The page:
Nicola Sturgeon’s hope that EU withdrawal would increase support for breaking up the UK has failed to materialise, according to the latest chapter of the British Social Attitudes Survey.
The report by Professor Sir John Curtice and Ian Montague for the National Centre for Social Research also found that the SNP suffered a significant loss of support from Eurosceptics in last year’s snap election.
The findings will come as a blow to Ms Sturgeon on the eve of the SNP’s conference in Aberdeen, which will today see the First Minister attempt to step up her campaign for independence.
The survey based on interviews with 1,234 adults in Scotland, showed that support for the SNP dropped 15 per amongst those who were classified as Eurosceptics.
When compared with the 2015 General Election, support for the Nationalists amongst Eurosceptics fell from 51 per cent to 36 per cent when it came to the snap election that saw the SNP lose one third of its seats – falling from 54 to 34 MPs.
The Conservatives, however, benefited from an increase in support from Eurosceptics, increasing their support from voters in that category from 14 per cent in 2015 to 28 per cent last year.
The authors placed voters into two camps based on their responses to the survey questions on the EU. 37 per cent of Scots are Europhiles, who think Britain should retain or enhance its relationship with the EU. 58 per cent were defined as Eurosceptics, who would like Britain to leave the EU or to reduce its powers.
In contrast to the dwindling support from Eurosceptics, the SNP’s support from Europhiles held up only slipping slightly from 49 per cent in 2015 to 47 per cent in 2017.
The report’s authors said that Brexit had created a “new line of division” in Scotland’s constitutional debate.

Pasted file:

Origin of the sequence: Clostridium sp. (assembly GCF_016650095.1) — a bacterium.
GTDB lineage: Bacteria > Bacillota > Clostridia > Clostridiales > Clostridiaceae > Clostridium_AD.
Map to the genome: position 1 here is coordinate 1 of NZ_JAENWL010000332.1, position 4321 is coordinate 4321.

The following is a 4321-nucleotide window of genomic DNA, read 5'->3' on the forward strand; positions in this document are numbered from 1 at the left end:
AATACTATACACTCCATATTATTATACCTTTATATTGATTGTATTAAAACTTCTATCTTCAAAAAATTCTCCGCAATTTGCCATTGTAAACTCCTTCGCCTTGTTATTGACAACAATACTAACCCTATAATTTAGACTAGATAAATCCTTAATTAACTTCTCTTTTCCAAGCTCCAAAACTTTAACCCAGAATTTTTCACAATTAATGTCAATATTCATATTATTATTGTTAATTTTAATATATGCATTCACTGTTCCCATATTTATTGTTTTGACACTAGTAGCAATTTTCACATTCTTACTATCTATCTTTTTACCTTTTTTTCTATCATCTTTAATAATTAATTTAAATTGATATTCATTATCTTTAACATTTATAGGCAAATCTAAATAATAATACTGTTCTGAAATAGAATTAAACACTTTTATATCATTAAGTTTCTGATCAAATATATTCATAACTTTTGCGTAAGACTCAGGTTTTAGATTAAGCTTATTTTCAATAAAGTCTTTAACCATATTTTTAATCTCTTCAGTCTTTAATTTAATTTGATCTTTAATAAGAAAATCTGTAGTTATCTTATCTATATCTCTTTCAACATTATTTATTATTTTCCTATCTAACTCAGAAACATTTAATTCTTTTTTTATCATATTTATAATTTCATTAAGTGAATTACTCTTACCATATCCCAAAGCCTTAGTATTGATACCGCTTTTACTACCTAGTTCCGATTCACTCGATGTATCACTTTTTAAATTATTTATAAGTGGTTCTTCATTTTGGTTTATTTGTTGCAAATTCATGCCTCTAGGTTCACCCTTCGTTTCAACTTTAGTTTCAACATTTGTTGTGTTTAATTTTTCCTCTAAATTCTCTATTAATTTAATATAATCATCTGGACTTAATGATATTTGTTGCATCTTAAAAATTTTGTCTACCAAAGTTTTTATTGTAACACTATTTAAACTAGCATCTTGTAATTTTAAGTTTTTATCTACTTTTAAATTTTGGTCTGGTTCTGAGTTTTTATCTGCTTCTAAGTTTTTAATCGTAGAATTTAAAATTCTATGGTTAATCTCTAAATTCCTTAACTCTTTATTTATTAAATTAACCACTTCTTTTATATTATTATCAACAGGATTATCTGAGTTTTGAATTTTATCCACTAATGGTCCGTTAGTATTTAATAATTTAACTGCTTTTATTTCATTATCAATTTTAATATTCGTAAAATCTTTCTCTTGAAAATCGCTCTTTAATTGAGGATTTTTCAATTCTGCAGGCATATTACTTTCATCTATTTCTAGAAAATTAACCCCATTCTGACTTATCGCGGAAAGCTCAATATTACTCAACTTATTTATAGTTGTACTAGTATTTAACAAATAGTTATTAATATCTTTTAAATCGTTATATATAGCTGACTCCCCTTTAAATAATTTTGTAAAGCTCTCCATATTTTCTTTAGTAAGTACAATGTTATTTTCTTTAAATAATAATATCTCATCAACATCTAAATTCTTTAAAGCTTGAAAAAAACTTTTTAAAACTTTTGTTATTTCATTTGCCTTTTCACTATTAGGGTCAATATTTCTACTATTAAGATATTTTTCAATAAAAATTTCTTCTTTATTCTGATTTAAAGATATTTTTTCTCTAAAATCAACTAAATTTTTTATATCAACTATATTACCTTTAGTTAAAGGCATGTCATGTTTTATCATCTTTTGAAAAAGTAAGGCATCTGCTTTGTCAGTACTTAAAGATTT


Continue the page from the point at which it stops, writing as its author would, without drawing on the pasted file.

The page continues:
When it came to support for Scottish independence, the data showed that 45 per cent wanted to split from the rest of the UK, the same percentage recorded in the 2014 referendum and a slight fall from the 46 per cent experienced in 2016.
46 per cent said the Scottish Parliament should make all decisions for Scotland, compared with 51 per cent in 2015.
More encouragingly for Ms Sturgeon, the British Social Attitudes Survey found an increase in the proportion of people who believe the economy would benefit from Scotland leaving the UK.
It showed that 41 per cent of Scots now believe the economy would be improved by independence compared with 26 per cent of people in 2014.
The data also revealed 49 per cent of Scots think the country’s voice would be made stronger in the world, compared with 33 per cent of Scots in 2014.
Support for independence has risen amongst those who categorise themselves as Europhiles. I
n 2015 the level of support for independence among Europhiles stood at 39 per cent, a figure similar to the 41 per cent support received by Eurosceptics. Now, however, support for independence is higher among Europhiles (56 per cent) than among Eurosceptics (40 per cent).
Professor Curtice, Senior Research Fellow at the National Centre for Social Research, said: “Nicola Sturgeon anticipated that Brexit would increase support for independence. Instead, Brexit has made both independence and the SNP relatively less popular among those Scots who are not very enthusiastic about the EU, even if they did vote to Remain.”
Last night the Scottish Conservatives claimed the survey showed that voters did not want the SNP to use Brexit to campaign for independence.
Scottish Conservative constitution spokesman Adam Tomkins said: “Nicola Sturgeon judged the Scottish response to Brexit terribly, and paid the price at the subsequent General Election, in which the SNP lost half a million votes and 40 per cent of its seat in the House of Commons.
“She should use her conference this weekend to change direction and to pledge to make Brexit work for Scotland.”
But SNP Business Convener Derek Mackay argued that growing proportion of people who believed independence would help the economy showed his party were “winning the economic arguments about Scotland’s future.”
As Labour and the Tories are blinkered by negativity and the chaos of Brexit – the SNP is focused on hope and ambition for Scotland.